Nebbiolo is delicious young, but can evolve to become something even more magical. It’s easy to think that once you have tasted a wine of a certain variety, that you know it. The truth is, every place it’s grown the wine will be slightly different. Even within the same place, the vintage will make the wine unique and then as a wine ages, it continues to evolve. I have tasted a few Nebbiolos, but that is just the beginning, just within this one variety, there is so much more to explore. That my friends is the joy and endless rabbit hole of wine.
The writers at #ItalianFWT
This bunch of writers gather the first Saturday of each month to collectively write on an Italian Wine topic. This month we were digging into our “Favorite Italian Reds or Whites” led by our founder and leader, Jennifer of Vino Travels.
We will be gathering on Twitter on Saturday morning January 2nd, 2021. You can join us to share your favorite Italian wines, just use and follow the hashtag #ItalianFWT at 11 am EST or 8 am PST!
We all have our favorites, so you will find pieces on wines and regions from all over Italy. Here are the pieces we have shared!
- Wendy at A Day in the Life on the Farm featured ;A Lovely Bottle of Taurasi paired with a Delicious Meal of Beef Tips Marsala.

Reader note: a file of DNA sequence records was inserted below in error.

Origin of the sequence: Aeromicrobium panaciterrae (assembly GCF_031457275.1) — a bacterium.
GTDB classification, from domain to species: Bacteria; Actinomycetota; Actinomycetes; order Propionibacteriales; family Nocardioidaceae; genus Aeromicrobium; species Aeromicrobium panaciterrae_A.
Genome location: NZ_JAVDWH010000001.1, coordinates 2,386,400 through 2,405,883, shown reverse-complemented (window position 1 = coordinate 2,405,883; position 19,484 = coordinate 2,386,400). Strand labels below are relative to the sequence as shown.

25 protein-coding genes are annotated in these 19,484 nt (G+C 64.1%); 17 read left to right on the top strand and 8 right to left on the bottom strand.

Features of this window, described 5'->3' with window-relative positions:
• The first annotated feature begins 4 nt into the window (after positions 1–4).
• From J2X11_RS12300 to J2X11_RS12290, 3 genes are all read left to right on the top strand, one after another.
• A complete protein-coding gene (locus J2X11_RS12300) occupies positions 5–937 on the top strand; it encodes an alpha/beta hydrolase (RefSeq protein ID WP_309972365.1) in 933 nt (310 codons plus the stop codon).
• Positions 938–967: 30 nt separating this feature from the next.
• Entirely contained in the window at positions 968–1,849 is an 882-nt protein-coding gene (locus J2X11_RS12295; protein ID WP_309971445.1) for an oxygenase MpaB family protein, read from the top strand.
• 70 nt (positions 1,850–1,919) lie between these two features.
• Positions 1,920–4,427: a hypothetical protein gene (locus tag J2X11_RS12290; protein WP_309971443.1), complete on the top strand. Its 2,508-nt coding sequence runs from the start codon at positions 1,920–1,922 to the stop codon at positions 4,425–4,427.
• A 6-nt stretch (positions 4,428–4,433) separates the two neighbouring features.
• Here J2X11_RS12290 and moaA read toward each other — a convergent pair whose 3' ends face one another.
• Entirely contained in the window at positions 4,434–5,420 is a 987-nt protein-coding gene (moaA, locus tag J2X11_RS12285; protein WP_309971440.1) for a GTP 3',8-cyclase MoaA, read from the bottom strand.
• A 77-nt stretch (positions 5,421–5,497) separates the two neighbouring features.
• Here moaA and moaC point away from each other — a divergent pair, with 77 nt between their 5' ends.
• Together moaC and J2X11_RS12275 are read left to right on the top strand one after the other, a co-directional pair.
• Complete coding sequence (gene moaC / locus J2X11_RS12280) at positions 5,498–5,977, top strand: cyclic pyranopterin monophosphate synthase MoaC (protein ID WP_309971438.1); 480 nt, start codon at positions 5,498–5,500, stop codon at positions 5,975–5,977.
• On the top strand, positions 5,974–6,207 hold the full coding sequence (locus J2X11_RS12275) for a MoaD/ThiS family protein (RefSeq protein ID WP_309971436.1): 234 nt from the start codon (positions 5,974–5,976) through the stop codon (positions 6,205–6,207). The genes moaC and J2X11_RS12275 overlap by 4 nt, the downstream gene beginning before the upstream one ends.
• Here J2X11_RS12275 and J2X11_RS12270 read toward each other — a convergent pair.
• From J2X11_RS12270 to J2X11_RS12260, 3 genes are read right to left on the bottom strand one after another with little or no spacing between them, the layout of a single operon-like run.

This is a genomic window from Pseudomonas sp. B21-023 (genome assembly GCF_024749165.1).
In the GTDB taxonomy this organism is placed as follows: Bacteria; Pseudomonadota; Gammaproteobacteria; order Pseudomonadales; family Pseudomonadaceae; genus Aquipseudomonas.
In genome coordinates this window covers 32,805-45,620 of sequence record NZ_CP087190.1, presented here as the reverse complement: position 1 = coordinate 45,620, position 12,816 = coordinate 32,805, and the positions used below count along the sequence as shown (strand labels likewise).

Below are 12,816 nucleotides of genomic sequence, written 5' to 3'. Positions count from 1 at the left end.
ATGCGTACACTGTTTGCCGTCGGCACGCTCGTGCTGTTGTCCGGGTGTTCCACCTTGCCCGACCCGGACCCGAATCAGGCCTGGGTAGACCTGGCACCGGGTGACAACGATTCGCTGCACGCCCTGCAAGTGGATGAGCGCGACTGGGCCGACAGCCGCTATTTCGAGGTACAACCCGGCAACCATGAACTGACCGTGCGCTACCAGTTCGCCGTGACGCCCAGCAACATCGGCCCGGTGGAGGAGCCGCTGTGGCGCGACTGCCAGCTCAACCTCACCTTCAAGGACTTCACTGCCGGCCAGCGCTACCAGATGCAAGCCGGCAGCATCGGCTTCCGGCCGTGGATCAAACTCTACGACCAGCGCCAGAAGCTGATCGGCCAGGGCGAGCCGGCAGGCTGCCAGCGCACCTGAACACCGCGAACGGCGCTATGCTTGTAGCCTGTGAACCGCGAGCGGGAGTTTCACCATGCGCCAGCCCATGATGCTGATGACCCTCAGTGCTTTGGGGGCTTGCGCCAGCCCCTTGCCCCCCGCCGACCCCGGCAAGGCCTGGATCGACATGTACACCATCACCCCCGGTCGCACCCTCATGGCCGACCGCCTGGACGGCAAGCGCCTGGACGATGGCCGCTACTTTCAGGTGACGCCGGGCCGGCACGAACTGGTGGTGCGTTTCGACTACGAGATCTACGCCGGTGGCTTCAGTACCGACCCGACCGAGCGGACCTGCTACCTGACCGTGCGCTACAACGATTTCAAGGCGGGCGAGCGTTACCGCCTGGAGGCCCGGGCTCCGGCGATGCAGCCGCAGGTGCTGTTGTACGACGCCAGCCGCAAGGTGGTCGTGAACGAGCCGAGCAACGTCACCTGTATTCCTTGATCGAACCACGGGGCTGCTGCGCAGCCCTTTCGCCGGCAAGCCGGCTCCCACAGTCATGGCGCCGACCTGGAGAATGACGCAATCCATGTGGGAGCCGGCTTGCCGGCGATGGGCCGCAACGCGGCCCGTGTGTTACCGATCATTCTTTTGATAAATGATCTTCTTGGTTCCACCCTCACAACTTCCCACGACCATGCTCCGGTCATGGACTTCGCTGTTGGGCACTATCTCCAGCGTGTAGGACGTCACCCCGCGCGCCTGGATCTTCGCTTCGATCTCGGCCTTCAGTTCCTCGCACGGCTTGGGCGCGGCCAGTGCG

- Robin at Crushed Grape Chronicles served up Bacon and Butternut Pasta with a Langhe DOC Nebbiolo.
- Susannah at Avvinare was ;Taking a Closer Look at Vernaccia di San Gimignano.
- Camilla at the Culinary Adventures with Camilla was ;Capping off the Old Year with Cappelleti in Brodo + G.D. Vajra Barolo Albe 2016.
- Lynn at Savor the Harvest showcased how ;Lagrein Reigns in Alto Adige.
- Terri at Our Good Life cooked up An Italian favorite: Chianti Classico with Baked Salmon and Stuffed Mushroom Caps.
- Linda at My Full Wine Glass asked ;What If You Could Blend Your Own Pinot Grigio?
- Li at The Wining Hour was ;Keeping it Fresh and Fun with Fiano.
- Cindy at Grape Experiences brought us on ;A Return to Piemonte with Marenco Scrapona Moscato d’Asti 2019 and Bagna Cauda.
- Gwendolyn at Wine Predator was ;Going with Lugana.
- Katarina at Grapevine Adventures will be sharing 3 Wines to Get 2021 off on the Right Foot.
- Jen, our host, at Vino Travels was Starting the New Year off Right with Chianti Classico.
More on Wines from Italy with Crushed Grape Chronicles
Robin Renken is a wine writer and Certified Specialist of Wine. She and her husband Michael travel to wine regions interviewing vineyard owners and winemakers and learning the stories behind the glass.
When not traveling they indulge in cooking and pairing wines with food at home in Las Vegas.